Pangilinan still optimistic over oil hunt in West Philippine Sea

Chrisee Dela Paz

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Pangilinan still optimistic over oil hunt in West Philippine Sea

Angie de Silva

As ASEAN countries and China prepare to craft a Code of Conduct, Filipino tycoon Manuel Pangilinan is hopeful potential oil and gas reserves in the disputed waters can eventually be tapped

MANILA, Philippines – Filipino tycoon Manuel Pangilinan, whose firm holds an exploration permit covering the Reed Bank, remains optimistic that Philippine President Rodrigo Duterte and Chinese Premier Li Keqiang can agree to share untapped oil and gas prospects in the disputed West Philippine Sea (South China Sea).

This was after China and the 10 leaders of the Association of Southeast Asian Nations (ASEAN) on Monday, November 13, agreed to start talks on a Code of Conduct (COC) in the South China Sea.

The aim is for the COC to ensure peace and stability in the disputed waters.

“I remain optimistic that given the more hospitable attitude of this government towards China, hopefully something will work out,” Pangilinan said on the sidelines of the ASEAN Business and Investment Summit in Parañaque City on Tuesday, November 14.

Pangilinan’s PXP Energy Corporation, through its London-listed unit Forum Energy Plc, holds an exploration permit covering the Reed Bank.

It was in 2015 when the Department of Energy (DOE) suspended operations within the disputed area, as the Philippines pursued international arbitration.

The Pangilinan-led firm was initially in talks with China National Offshore Oil Corporation (CNOOC) to develop a part of the Reed Bank.

But with China asserting ownership of almost the entire South China Sea, including the Reed Bank area, exploration efforts of PXP Energy were stalled.

Asked if his firm has resumed talks with its partner, Pangilinan replied: “It’s just hard to say that we are or we are not. Privately, it is private. I think it is best to wait for a statement from both governments.”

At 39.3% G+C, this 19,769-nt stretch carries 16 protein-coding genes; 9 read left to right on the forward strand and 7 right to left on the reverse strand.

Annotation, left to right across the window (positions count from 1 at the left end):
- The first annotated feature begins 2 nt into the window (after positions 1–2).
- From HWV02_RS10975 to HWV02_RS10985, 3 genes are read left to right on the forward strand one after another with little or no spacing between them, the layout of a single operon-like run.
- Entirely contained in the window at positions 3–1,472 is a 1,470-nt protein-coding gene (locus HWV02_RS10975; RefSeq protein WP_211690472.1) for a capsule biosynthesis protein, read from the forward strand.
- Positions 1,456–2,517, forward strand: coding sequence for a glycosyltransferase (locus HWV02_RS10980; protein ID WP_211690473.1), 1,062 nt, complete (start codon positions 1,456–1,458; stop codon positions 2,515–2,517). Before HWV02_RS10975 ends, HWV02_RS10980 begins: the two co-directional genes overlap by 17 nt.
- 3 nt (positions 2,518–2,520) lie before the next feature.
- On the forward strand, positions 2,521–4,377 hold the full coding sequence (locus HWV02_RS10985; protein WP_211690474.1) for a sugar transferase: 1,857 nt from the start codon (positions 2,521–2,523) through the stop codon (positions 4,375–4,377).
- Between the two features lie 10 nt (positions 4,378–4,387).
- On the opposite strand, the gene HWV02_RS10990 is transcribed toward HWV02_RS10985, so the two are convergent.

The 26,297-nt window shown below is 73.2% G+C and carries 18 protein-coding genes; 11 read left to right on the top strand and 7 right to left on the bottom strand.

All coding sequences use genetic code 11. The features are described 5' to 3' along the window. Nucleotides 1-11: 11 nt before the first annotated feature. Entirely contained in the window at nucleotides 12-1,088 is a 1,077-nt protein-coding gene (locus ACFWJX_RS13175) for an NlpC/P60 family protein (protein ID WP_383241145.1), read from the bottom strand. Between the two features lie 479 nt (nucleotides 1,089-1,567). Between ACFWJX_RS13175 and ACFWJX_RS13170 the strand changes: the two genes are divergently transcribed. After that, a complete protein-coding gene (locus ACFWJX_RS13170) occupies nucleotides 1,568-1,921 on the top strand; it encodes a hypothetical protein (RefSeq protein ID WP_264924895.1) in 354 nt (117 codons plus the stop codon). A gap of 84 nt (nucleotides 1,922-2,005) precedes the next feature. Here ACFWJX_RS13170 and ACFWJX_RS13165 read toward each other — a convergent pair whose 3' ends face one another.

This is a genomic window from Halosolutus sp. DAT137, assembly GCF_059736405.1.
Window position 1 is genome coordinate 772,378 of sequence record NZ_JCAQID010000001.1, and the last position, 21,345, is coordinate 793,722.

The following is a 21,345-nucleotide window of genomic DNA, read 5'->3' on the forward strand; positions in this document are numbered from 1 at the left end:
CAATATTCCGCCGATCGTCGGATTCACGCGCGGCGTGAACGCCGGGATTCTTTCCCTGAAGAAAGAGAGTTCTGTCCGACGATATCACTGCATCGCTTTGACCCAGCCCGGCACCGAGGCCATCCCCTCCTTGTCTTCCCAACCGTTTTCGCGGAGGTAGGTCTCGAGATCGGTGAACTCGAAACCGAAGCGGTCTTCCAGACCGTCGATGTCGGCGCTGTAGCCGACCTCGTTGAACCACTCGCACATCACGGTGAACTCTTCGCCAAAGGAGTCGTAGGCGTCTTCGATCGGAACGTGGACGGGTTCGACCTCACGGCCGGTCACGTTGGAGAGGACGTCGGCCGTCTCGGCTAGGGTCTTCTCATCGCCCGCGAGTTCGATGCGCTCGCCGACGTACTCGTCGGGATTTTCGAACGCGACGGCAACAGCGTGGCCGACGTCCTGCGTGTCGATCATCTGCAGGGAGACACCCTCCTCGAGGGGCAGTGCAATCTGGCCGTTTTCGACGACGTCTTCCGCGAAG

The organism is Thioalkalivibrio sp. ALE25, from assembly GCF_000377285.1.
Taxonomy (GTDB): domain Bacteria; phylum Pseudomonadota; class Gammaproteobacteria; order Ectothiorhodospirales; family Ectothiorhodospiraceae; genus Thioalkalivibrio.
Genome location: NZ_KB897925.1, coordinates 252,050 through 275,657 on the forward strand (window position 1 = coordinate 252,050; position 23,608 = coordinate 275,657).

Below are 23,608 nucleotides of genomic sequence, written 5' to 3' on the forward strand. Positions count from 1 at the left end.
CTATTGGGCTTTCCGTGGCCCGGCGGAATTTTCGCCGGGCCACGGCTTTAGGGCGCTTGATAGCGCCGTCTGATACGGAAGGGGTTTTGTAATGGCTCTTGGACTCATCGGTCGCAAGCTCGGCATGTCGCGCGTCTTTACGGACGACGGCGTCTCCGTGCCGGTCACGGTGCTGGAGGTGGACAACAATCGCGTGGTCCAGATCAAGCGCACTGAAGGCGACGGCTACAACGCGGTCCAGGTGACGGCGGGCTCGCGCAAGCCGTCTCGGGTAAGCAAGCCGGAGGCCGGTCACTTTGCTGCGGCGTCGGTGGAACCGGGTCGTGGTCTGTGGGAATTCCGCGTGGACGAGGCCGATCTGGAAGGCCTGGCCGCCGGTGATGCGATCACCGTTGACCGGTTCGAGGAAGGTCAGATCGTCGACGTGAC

Power shortage

As part of the 31st ASEAN Summit and Related Summits, ASEAN and China vowed not to take the “calmer” situation in the South China Sea “for granted.”

Pangilinan is hopeful there will now be progress.

“We are businesspeople. For a number of reasons, way back in 2014, the then-government suspended the activities in the so-called disputed territory Reed Bank. Since that time, there has been no work done by ourselves, and I guess, as well as others in their respective concession areas,” he said.

“We would like to proceed. This is merely from our perspective to finalize the survey work, do exploratory [works], and determine – once and for all – whether there is gas in the concession,” the PXP Energy chief added.

Oil and gas reserves at the Reed Bank are speculated to be larger than those in the Malampaya natural gas field. (READ: Cayetano on joint dev’t in South China Sea: Check Constitution first)

Malampaya – of which power plants account for 40% of the electricity requirement of Luzon – is expected to run out of gas by 2024. Pangilinan pointed out that developing a gas field would take at least 10 years.

“If there is gas, we would want to know if it is in commercial quantity, especially given today’s fuel prices. Prices have gone up,” the tycoon added.

Petroleum firms in the Philippines on Tuesday raised gasoline prices by P0.95 per liter, diesel by P0.60, and kerosene by P0.95.

Once Malampaya reserves run out, Pangilinan said a key source of energy in Luzon could be the potential oil and gas reserves at the Reed Bank.

“But if there [are] no gas [reserves] at the Reed Bank, what are we gonna fight for? Fish? That is all we want to establish. If for some reason, it would not proceed, then there is nothing we, as businesspeople, can do,” the tycoon said.

“However, we are quite optimistic that something could happen, but that is entirely beyond our control,” he added. –

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